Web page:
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   by Lou Bustamante

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February 2012  Features at Wine & Spirits

Anatomy of a Field Blend
In mid-November, you get a sense of Saitone Ranch’s diversity just by looking at it. A block in the northeast corner of the vineyard, planted mostly to alicante bouchet, flares up fire-engine red in the late morning sunshine. Meanwhile, the scraggly head-trained chasselas and muscadelle are still a verdant green. Planted around 1895 above a Russian River flood plain, Saitone Ranch is predominantly zinfandel. But like many of Sonoma County’s pre-Prohibition vineyards, there’s clearly a lot more here than just zin.
The complete article is available in the print edition of Wine & Spirits.


Red Rising
  Pairing wine with Chinese food
Zachary Yu, a young, energetic sommelier with rock-star hair and a card that reads “Wine Guy,” walks us to a table in the back of the Ming Court dining room. Last year, the restaurant on the sixth floor of Hong Kong’s Langham Place Hotel made a bid to become the city’s go-to spot for Chinese food and wine when it expanded the cellar to more than 400 selections. Now, along with One Harbour Road at the Grand Hyatt, it’s one of Hong Kong’s only Chinese-cuisine restaurants with an extensive wine program.

The complete article is available in the print edition of Wine & Spirits.


The Chill Above, the Chalk Below Gualtallary
  The new frontier for Argentine Malbec
Closing in on 5,000 feet above sea level, the terrain southwest of Mendoza becomes extreme. Hawthorn bushes are scattered at random among the jarrillas, plants that look parched until they bloom into pale yellow flowers. Here and there, small shrubs of rose pepper grow among the rosemary, thyme and cactus.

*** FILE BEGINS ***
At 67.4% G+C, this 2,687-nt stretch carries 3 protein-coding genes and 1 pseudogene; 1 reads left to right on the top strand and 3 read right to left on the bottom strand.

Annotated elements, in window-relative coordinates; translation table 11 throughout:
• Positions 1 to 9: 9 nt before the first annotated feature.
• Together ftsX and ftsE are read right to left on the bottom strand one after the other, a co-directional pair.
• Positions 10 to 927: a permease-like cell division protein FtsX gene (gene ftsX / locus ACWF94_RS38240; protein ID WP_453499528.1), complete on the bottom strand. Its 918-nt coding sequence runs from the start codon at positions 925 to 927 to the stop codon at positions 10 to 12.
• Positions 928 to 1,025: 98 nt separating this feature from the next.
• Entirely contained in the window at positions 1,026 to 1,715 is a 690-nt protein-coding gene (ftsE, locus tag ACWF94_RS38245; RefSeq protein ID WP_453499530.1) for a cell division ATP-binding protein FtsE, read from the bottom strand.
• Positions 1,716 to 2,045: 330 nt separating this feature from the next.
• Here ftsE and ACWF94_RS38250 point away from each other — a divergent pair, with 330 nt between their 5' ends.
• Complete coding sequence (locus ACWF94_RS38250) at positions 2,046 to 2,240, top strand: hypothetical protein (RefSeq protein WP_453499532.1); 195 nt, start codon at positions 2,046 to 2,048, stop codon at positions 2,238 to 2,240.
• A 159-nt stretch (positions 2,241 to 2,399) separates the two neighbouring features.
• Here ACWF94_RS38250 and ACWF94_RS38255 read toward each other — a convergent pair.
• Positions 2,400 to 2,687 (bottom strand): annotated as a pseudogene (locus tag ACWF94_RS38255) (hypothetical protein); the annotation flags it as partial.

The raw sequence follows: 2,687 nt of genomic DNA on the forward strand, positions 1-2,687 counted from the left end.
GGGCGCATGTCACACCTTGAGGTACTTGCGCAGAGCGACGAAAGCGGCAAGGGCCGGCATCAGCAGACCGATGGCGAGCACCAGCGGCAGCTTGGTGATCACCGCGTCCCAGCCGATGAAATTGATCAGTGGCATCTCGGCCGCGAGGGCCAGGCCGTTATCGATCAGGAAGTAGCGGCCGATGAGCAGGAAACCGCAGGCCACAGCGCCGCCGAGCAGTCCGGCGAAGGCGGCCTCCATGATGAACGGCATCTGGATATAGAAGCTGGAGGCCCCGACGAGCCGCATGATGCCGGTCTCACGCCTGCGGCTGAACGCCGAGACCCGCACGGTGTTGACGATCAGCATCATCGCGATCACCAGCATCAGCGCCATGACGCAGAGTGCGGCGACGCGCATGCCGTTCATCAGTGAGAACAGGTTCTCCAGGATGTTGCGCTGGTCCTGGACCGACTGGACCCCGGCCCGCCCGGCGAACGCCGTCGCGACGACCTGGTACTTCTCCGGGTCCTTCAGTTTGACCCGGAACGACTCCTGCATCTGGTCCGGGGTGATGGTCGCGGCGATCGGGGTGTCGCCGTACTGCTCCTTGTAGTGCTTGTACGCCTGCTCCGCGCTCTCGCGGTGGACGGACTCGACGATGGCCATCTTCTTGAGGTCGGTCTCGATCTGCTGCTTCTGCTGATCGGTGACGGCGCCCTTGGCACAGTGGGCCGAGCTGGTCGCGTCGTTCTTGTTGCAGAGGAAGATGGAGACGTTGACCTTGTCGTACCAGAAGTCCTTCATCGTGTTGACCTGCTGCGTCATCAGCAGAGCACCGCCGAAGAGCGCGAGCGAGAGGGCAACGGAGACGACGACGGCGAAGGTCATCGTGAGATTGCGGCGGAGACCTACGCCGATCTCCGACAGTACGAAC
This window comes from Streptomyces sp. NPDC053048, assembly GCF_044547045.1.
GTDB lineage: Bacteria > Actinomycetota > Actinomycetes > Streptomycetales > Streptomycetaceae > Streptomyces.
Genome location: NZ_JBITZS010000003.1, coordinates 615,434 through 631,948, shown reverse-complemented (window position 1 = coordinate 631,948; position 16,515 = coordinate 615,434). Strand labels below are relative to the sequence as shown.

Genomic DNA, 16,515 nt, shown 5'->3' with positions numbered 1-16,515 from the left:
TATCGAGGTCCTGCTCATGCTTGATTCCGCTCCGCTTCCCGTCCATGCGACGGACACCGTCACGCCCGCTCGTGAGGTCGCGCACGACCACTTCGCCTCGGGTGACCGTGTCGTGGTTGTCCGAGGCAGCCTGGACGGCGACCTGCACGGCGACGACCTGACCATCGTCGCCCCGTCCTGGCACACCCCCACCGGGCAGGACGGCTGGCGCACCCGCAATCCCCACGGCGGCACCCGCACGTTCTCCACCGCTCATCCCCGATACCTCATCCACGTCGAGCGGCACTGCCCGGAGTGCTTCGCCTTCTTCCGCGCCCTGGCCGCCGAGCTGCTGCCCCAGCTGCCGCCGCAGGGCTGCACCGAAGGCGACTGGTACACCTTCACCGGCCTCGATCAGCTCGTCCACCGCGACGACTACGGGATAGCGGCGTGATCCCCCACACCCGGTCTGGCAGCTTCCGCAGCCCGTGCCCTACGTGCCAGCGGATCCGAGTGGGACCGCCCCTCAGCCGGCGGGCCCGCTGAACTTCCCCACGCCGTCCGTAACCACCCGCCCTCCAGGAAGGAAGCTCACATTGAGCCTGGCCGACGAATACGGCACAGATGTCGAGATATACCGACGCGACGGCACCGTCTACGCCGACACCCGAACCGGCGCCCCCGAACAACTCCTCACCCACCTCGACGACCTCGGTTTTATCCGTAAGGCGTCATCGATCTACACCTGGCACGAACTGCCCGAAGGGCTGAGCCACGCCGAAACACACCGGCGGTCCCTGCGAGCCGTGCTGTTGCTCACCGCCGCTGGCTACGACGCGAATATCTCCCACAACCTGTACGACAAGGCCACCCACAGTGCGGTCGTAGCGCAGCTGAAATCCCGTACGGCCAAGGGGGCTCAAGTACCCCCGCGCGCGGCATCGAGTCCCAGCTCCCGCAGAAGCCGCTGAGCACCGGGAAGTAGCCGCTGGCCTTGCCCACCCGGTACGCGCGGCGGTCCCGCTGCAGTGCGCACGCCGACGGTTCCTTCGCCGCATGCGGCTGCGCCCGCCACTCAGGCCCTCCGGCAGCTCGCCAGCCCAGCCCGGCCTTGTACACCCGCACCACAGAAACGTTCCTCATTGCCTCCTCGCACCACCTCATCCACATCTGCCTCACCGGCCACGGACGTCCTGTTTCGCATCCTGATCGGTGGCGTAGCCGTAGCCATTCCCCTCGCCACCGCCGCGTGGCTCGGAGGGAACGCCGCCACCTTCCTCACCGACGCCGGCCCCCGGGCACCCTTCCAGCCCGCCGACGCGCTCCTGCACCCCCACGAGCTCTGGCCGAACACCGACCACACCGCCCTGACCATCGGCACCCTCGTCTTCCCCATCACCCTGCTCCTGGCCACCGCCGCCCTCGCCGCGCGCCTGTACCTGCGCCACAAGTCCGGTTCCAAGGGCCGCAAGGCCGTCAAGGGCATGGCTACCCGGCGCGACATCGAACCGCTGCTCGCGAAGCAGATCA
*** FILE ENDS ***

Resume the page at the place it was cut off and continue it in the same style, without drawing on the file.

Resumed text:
The complete article is available in the print edition of Wine & Spirits.


Wines of the Pacific
  The far coast wines of California and Chile
In November, nine Chileans and five visitors from the US convened in Casablanca for the first annual Wines of the Pacific tasting. Mariana Martinez, the editor of planetavino.com, and I worked together on organizing the event, which was sponsored by Pro|Chile.
Read the full article here.


Cool-Climate Buzz
  Shiraz in the Yarra Valley
The trendiest red wine in the Yarra Valley right now is not pinot noir. It’s not cabernet sauvignon. It’s shiraz. Or syrah, as the cool winemaking kids prefer to call it —and with good reason: stylistically, the best modern Yarra shiraz —spicy, medium-bodied, refined, juicy —has far more in common with new-wave St-Joseph from the northern Rhône than pretty much anything coming out of Australia’s famous warm-climate shiraz-producing regions.

The complete article is available in the print edition of Wine & Spirits.